Curiously, Wisconsin may be among the teams best suited to this uncertain environment. " Wisconsin is great at position defense already," says Sampson. "The Badgers never have great size, but they have great help-side defense." Indeed, through its first four games Wisconsin had yet to lose a player to fouls. The lesson: Move your feet and help your teammates and you'll have nothing to fear.
No individual should benefit more, than Troy Murphy, the Notre Dame forward who averaged 22.7 points a year ago despite systematic bludgeoning. This season he was scoring 26.8 a game through Sunday, largely because referees are protecting him and he was making his foul shots at an 87.2% clip. When Cincinnati coach Bob Huggins stuck 6'2" Antwan Peek, a linebacker on the Bearcats' football team, on the 6'10" Murphy during Cincy's game with the Irish on Nov. 25, the officials knew what was to come. Seven minutes and two fouls later Peek was back on the bench, and Murphy was on his way to scoring 30 points in Notre Dame's 69-51 victory. On the other hand, for all its reputed devotion to pure basketball, the ACC is home to some of the players least equipped to respond to the new emphasis—Darius Songaila of Wake Forest, Kenny Inge of North Carolina State and especially North Carolina's Brendan Haywood and Julius Peppers, who are the Damon and Affleck of that NCAA video.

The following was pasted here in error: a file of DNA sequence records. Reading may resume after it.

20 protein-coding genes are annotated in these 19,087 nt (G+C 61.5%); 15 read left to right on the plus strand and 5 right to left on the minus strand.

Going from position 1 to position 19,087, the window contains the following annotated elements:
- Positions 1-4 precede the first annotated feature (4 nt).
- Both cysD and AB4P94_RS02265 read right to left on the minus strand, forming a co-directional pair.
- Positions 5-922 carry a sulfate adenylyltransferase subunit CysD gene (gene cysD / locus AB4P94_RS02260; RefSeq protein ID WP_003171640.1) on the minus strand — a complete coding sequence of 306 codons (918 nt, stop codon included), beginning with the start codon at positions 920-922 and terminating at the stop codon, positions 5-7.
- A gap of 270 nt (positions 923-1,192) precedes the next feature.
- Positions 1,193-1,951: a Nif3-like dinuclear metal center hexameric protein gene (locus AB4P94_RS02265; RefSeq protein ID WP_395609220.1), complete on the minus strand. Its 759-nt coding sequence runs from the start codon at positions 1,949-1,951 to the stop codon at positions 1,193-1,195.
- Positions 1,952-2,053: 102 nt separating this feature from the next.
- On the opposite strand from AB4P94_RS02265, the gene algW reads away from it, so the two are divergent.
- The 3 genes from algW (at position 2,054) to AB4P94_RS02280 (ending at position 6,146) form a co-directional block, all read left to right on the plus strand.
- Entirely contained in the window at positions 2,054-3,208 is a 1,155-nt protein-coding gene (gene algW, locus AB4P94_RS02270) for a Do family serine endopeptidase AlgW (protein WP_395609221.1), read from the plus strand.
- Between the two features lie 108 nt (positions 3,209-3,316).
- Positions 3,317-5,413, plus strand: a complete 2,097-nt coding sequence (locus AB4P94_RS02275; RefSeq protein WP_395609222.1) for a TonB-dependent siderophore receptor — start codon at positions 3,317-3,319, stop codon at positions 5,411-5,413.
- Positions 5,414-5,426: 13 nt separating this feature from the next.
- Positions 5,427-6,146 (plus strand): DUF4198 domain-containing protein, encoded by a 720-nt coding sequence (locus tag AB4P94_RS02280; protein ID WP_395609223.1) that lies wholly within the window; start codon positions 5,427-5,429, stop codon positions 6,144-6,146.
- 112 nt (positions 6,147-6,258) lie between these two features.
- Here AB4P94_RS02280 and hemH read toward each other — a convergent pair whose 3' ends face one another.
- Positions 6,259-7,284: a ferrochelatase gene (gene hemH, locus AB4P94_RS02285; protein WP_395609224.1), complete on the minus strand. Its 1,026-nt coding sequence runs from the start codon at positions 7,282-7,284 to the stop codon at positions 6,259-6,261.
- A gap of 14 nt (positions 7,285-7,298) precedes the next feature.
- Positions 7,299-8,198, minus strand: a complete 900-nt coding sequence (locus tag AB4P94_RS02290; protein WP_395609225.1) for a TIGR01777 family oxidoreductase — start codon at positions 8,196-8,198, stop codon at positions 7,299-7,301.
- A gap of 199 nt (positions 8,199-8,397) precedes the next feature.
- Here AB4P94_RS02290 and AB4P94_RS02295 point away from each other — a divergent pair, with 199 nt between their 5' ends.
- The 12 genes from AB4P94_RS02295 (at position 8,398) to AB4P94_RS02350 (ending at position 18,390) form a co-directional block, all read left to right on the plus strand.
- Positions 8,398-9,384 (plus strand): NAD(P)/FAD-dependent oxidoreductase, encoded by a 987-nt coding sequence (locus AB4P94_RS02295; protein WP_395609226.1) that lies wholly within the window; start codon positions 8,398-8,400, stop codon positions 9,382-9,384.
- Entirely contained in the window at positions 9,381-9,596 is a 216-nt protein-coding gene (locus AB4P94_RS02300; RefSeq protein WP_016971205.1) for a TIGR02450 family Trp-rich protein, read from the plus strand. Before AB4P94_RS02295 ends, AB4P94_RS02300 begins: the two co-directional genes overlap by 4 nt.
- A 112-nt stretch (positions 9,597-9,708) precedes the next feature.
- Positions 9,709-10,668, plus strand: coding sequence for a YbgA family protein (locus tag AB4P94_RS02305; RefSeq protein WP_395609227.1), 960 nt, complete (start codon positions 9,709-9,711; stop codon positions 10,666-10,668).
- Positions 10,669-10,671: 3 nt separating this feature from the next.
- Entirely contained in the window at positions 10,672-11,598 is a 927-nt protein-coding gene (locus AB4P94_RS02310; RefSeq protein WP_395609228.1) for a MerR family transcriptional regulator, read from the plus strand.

In the end, one of the most promising signs that the crackdown could succeed are the pedigrees of two of its strongest advocates: Tranghese, commissioner of the truculent Big East, and Mike Montgomery, a rules-committee member whose Stanford team is one of the nation's most rugged. That they're willing to place the welfare of the game over self-interest is helping to persuade others that no one is being asked to disarm unilaterally and that the movement to clean up the game is a noble cause. "We've taught grabbing and holding in the paint—the same things opponents were doing to us," says TCU coach Billy Tubbs. "We've taught illegal tactics to survive. Now we can go back to teaching basketball the right way."
In the meantime, Battier says, "Players aren't idiots. We'll adjust to the rule because we all want to play."
Perhaps, too, they'll adjust because Naismith's second invention is much more fun if you don't have to play it while wearing his first.